Life wasn’t fair for the Bulls in the final seconds Monday. They might want to get used to that.
Short-handed in the frontcourt and with no real help on the way any time soon, they fell 105-101 to the Wizards in an ugly game at the United Center.
Undersized against most of the Wizards’ lineups, the Bulls (9-14) still found the game there for the taking with 29.2 seconds left. After guard Coby White cut the deficit to one, the Wizards (6-15) called a timeout to draw up a play for All-Star guard Bradley Beal, who attacked the rim and drew a foul with 9.8 seconds left. But Beal left the door open when he missed his first free throw, making the second, to put the Bulls down two.
Guard Zach LaVine, who had gone head-to-head with Beal all night, attacked the left side of the rim on the Bulls’ next possession but missed a layup, allowing the Wizards to grab the rebound and then ice the game at the free-throw line.
Life without frontcourt players Wendell Carter Jr. (quadriceps), Lauri Markkanen (shoulder), Otto Porter Jr. (back) and Chandler Hutchison (personal reasons) became painfully real.
“From the five-minute mark to maybe the three-minute mark [left in the game], I thought we got a little too frantic,” coach Billy Donovan said. “One of the things for our team that was a problem is their size hurt us with some of our frontcourt guys being out. That was a factor for us.”
Second-year big man Daniel Gafford doesn’t need his coaches or teammates to tell him how he has been playing lately. He’s proving to be his toughest critic, as was the case again Monday.
The former Arkansas standout, starting again for Carter, got into foul trouble early after a solid start. He picked up a technical and was frustrated much of the game.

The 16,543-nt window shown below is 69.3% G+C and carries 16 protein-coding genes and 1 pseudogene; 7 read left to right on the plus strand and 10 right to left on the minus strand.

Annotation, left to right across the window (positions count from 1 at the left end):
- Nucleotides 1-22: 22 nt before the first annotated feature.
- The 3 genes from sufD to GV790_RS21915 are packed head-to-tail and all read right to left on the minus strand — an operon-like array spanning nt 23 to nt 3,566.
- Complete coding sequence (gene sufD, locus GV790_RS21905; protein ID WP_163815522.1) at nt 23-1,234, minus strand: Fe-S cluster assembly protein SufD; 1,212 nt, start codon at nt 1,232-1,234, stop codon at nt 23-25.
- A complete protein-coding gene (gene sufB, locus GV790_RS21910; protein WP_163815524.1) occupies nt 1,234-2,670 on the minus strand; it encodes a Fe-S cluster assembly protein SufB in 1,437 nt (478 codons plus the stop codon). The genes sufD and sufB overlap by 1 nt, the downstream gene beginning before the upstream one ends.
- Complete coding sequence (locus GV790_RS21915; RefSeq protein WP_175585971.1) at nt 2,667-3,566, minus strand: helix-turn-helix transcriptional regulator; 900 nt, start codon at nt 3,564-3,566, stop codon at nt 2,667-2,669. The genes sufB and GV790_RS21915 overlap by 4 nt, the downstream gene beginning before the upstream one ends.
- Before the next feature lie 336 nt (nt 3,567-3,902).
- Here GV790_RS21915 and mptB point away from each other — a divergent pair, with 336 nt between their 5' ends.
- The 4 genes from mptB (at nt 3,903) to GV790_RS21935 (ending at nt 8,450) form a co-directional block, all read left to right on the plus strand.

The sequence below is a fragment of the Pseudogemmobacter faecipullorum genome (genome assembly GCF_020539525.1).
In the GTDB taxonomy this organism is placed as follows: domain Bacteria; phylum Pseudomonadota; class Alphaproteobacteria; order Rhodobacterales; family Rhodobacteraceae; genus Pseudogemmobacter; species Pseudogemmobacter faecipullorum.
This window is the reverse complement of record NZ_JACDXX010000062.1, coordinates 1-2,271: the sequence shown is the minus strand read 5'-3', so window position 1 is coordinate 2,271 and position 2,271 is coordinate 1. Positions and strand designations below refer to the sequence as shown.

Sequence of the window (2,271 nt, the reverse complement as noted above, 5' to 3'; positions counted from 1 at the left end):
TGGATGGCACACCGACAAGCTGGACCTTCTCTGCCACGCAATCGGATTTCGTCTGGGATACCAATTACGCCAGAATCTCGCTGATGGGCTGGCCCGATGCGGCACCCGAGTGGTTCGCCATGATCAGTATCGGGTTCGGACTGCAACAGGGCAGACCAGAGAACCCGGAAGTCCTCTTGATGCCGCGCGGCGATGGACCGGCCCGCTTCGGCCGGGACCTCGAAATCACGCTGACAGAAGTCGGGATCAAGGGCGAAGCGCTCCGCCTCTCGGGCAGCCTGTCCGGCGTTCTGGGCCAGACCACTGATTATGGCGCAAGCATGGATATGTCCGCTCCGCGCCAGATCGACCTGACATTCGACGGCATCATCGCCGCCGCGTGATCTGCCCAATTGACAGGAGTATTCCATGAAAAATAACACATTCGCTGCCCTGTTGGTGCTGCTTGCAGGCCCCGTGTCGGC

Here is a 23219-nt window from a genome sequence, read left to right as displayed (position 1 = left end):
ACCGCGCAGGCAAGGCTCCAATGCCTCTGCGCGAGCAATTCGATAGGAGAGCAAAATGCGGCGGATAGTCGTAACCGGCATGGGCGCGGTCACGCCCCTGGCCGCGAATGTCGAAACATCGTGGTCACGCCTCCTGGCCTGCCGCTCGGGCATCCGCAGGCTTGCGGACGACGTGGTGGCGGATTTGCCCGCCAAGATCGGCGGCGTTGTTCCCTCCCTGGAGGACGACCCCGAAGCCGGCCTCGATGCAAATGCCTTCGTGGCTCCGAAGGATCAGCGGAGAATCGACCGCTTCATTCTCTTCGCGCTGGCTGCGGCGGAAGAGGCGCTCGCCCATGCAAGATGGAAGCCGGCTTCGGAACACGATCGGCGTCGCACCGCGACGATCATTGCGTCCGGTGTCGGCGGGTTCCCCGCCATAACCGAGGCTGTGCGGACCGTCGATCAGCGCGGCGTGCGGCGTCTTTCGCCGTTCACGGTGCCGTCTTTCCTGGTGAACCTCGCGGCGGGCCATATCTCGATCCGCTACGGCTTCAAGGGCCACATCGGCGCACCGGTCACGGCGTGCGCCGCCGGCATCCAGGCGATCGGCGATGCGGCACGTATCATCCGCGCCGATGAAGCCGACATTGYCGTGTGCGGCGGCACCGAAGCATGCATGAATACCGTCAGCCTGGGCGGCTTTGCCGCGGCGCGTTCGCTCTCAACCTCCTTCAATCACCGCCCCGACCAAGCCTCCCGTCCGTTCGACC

“I’ve been playing — excuse my language — [crappy], to be honest,” Gafford said. “I kind of get in my own head sometimes. And when you get in your own head, you can go into a dark place and it’s hard to be able to pull yourself out of that. But luckily, I’ve got great guys on the team that helps me get out of that situation.
“If I’m in my own funk, I’m no good for the team at all. At that point, I’m really focusing on ‘I’ more than ‘we,’ but that’s not winning basketball.”
Old man Thad
Forward Thad Young’s minutes have been monitored in back-to-back games. Donovan said the best way to manages minutes is for the 14-year vet to simply communicate.
“He knows his body extremely well,” Donovan said. “He knows the grinds and rigors of an NBA season. And just checking in with him.
“I think right now we have a very, very productive and effective player with the way he has played these last couple weeks. We need to make sure he’s playing at a high level. We have a lot of games jam-packed in a short period of time, and we really have to make sure that he — all of these guys aren’t going to be fresh, I get it — is still being productive and he’s not just logging so many minutes because of the absence of some frontcourt players.”